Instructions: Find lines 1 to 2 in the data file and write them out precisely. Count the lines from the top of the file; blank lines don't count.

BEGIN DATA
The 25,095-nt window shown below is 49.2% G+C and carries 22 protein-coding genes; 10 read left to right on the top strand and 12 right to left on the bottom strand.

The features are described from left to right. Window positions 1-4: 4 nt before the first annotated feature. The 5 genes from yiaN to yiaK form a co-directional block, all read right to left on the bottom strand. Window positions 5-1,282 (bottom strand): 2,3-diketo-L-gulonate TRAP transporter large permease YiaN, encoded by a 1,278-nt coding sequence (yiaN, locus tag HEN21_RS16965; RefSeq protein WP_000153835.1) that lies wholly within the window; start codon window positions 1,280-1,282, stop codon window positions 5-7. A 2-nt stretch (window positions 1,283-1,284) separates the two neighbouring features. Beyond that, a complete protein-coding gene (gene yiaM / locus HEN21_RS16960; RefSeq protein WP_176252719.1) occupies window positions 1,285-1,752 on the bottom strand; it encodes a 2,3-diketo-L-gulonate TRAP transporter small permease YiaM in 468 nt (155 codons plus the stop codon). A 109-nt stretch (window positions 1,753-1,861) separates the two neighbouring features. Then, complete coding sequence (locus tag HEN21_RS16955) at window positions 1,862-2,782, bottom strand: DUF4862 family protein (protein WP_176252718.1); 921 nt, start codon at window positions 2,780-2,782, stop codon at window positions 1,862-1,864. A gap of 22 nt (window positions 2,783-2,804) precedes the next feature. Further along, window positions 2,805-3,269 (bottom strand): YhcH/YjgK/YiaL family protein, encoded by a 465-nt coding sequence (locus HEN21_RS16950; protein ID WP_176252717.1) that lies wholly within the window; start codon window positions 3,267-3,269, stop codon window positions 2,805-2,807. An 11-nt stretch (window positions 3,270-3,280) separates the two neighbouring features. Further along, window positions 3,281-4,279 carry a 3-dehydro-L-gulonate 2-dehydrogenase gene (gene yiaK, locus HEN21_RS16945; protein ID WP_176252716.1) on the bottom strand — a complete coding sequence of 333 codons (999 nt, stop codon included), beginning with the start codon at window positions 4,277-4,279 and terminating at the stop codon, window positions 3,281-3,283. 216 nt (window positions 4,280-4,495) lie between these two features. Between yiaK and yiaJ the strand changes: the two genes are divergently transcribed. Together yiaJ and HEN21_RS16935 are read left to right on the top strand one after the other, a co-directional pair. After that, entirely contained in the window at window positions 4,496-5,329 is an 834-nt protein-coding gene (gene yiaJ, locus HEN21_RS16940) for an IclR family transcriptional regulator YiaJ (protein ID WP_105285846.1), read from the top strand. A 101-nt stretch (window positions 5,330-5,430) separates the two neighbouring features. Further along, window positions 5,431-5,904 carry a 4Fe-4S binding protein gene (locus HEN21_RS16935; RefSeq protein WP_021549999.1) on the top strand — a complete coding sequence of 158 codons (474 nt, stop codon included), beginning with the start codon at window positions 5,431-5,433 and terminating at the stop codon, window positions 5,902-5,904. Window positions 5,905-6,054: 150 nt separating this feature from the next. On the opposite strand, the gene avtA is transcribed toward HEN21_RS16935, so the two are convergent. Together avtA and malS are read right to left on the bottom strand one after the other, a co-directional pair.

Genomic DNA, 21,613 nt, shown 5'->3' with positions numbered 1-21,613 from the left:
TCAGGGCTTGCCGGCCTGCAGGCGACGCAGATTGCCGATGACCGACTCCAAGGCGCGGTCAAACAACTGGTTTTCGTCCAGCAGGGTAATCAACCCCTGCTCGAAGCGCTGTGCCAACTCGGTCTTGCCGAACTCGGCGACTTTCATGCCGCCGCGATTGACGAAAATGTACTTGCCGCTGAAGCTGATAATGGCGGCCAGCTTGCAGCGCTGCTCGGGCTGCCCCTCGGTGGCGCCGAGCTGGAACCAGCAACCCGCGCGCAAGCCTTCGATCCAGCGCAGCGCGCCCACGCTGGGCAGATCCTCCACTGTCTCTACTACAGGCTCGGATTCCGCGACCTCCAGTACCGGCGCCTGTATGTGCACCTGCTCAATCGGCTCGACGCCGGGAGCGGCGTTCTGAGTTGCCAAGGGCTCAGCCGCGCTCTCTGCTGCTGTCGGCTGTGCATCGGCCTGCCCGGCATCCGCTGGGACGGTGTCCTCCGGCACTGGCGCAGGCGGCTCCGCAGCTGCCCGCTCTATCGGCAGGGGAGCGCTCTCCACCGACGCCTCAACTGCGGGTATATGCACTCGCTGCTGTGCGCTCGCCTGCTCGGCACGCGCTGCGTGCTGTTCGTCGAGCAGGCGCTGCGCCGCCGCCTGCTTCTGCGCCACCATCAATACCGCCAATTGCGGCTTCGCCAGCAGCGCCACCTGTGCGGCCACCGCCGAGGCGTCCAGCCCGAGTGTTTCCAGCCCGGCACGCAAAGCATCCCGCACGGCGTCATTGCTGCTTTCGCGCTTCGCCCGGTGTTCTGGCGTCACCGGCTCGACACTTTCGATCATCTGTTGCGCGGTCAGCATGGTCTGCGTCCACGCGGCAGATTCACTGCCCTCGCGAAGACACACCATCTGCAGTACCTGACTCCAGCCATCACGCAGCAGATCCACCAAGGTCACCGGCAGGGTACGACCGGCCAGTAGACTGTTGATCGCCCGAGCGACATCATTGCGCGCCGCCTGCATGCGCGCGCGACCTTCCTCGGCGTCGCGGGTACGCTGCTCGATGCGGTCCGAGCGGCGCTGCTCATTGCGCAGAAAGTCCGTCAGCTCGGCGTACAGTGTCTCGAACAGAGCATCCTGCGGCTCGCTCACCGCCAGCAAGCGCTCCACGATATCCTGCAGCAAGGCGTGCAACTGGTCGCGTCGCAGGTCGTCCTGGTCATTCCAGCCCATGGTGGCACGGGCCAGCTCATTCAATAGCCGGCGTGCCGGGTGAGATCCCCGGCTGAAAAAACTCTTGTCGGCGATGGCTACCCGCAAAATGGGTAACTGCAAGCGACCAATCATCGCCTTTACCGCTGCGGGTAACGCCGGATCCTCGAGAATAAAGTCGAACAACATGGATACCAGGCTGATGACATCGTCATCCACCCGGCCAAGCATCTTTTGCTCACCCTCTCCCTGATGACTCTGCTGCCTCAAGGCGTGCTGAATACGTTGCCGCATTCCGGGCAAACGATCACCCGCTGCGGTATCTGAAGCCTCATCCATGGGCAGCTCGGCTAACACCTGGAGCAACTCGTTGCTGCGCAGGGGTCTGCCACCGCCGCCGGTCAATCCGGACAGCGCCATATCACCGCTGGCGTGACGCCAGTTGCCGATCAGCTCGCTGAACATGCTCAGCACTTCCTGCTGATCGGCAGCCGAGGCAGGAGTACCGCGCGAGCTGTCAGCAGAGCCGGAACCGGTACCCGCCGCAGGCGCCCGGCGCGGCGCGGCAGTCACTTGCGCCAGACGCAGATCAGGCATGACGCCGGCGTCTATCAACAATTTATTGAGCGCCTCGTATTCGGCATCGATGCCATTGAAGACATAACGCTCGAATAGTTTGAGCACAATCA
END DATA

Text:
The 25,095-nt window shown below is 49.2% G+C and carries 22 protein-coding genes; 10 read left to right on the top strand and 12 right to left on the bottom strand.

The features are described from left to right. Window positions 1-4: 4 nt before the first annotated feature. The 5 genes from yiaN to yiaK form a co-directional block, all read right to left on the bottom strand. Window positions 5-1,282 (bottom strand): 2,3-diketo-L-gulonate TRAP transporter large permease YiaN, encoded by a 1,278-nt coding sequence (yiaN, locus tag HEN21_RS16965; RefSeq protein WP_000153835.1) that lies wholly within the window; start codon window positions 1,280-1,282, stop codon window positions 5-7. A 2-nt stretch (window positions 1,283-1,284) separates the two neighbouring features. Beyond that, a complete protein-coding gene (gene yiaM / locus HEN21_RS16960; RefSeq protein WP_176252719.1) occupies window positions 1,285-1,752 on the bottom strand; it encodes a 2,3-diketo-L-gulonate TRAP transporter small permease YiaM in 468 nt (155 codons plus the stop codon). A 109-nt stretch (window positions 1,753-1,861) separates the two neighbouring features. Then, complete coding sequence (locus tag HEN21_RS16955) at window positions 1,862-2,782, bottom strand: DUF4862 family protein (protein WP_176252718.1); 921 nt, start codon at window positions 2,780-2,782, stop codon at window positions 1,862-1,864. A gap of 22 nt (window positions 2,783-2,804) precedes the next feature. Further along, window positions 2,805-3,269 (bottom strand): YhcH/YjgK/YiaL family protein, encoded by a 465-nt coding sequence (locus HEN21_RS16950; protein ID WP_176252717.1) that lies wholly within the window; start codon window positions 3,267-3,269, stop codon window positions 2,805-2,807. An 11-nt stretch (window positions 3,270-3,280) separates the two neighbouring features. Further along, window positions 3,281-4,279 carry a 3-dehydro-L-gulonate 2-dehydrogenase gene (gene yiaK, locus HEN21_RS16945; protein ID WP_176252716.1) on the bottom strand — a complete coding sequence of 333 codons (999 nt, stop codon included), beginning with the start codon at window positions 4,277-4,279 and terminating at the stop codon, window positions 3,281-3,283. 216 nt (window positions 4,280-4,495) lie between these two features. Between yiaK and yiaJ the strand changes: the two genes are divergently transcribed. Together yiaJ and HEN21_RS16935 are read left to right on the top strand one after the other, a co-directional pair. After that, entirely contained in the window at window positions 4,496-5,329 is an 834-nt protein-coding gene (gene yiaJ, locus HEN21_RS16940) for an IclR family transcriptional regulator YiaJ (protein ID WP_105285846.1), read from the top strand. A 101-nt stretch (window positions 5,330-5,430) separates the two neighbouring features. Further along, window positions 5,431-5,904 carry a 4Fe-4S binding protein gene (locus HEN21_RS16935; RefSeq protein WP_021549999.1) on the top strand — a complete coding sequence of 158 codons (474 nt, stop codon included), beginning with the start codon at window positions 5,431-5,433 and terminating at the stop codon, window positions 5,902-5,904. Window positions 5,905-6,054: 150 nt separating this feature from the next. On the opposite strand, the gene avtA is transcribed toward HEN21_RS16935, so the two are convergent. Together avtA and malS are read right to left on the bottom strand one after the other, a co-directional pair.